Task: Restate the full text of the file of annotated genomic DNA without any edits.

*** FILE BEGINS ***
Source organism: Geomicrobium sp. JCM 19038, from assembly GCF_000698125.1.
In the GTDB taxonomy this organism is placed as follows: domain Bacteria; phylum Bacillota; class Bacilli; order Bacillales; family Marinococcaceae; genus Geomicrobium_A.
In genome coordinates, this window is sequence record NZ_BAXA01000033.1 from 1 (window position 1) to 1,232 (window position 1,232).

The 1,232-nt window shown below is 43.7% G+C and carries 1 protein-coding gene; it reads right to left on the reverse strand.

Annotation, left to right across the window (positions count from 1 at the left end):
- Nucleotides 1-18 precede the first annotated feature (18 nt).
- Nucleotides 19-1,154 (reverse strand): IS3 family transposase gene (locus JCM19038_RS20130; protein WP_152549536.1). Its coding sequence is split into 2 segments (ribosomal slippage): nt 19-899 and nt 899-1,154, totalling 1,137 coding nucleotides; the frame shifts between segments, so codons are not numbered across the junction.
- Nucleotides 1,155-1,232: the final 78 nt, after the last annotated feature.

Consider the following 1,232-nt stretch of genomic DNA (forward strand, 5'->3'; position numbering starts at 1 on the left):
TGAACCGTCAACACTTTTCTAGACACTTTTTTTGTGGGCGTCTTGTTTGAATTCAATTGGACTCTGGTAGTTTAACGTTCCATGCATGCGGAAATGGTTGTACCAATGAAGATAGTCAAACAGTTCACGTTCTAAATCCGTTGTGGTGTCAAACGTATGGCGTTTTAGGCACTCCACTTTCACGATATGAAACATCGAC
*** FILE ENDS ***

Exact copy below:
Source organism: Geomicrobium sp. JCM 19038, from assembly GCF_000698125.1.
In the GTDB taxonomy this organism is placed as follows: domain Bacteria; phylum Bacillota; class Bacilli; order Bacillales; family Marinococcaceae; genus Geomicrobium_A.
In genome coordinates, this window is sequence record NZ_BAXA01000033.1 from 1 (window position 1) to 1,232 (window position 1,232).

The 1,232-nt window shown below is 43.7% G+C and carries 1 protein-coding gene; it reads right to left on the reverse strand.

Annotation, left to right across the window (positions count from 1 at the left end):
- Nucleotides 1-18 precede the first annotated feature (18 nt).
- Nucleotides 19-1,154 (reverse strand): IS3 family transposase gene (locus JCM19038_RS20130; protein WP_152549536.1). Its coding sequence is split into 2 segments (ribosomal slippage): nt 19-899 and nt 899-1,154, totalling 1,137 coding nucleotides; the frame shifts between segments, so codons are not numbered across the junction.
- Nucleotides 1,155-1,232: the final 78 nt, after the last annotated feature.

Consider the following 1,232-nt stretch of genomic DNA (forward strand, 5'->3'; position numbering starts at 1 on the left):
TGAACCGTCAACACTTTTCTAGACACTTTTTTTGTGGGCGTCTTGTTTGAATTCAATTGGACTCTGGTAGTTTAACGTTCCATGCATGCGGAAATGGTTGTACCAATGAAGATAGTCAAACAGTTCACGTTCTAAATCCGTTGTGGTGTCAAACGTATGGCGTTTTAGGCACTCCACTTTCACGATATGAAACATCGAC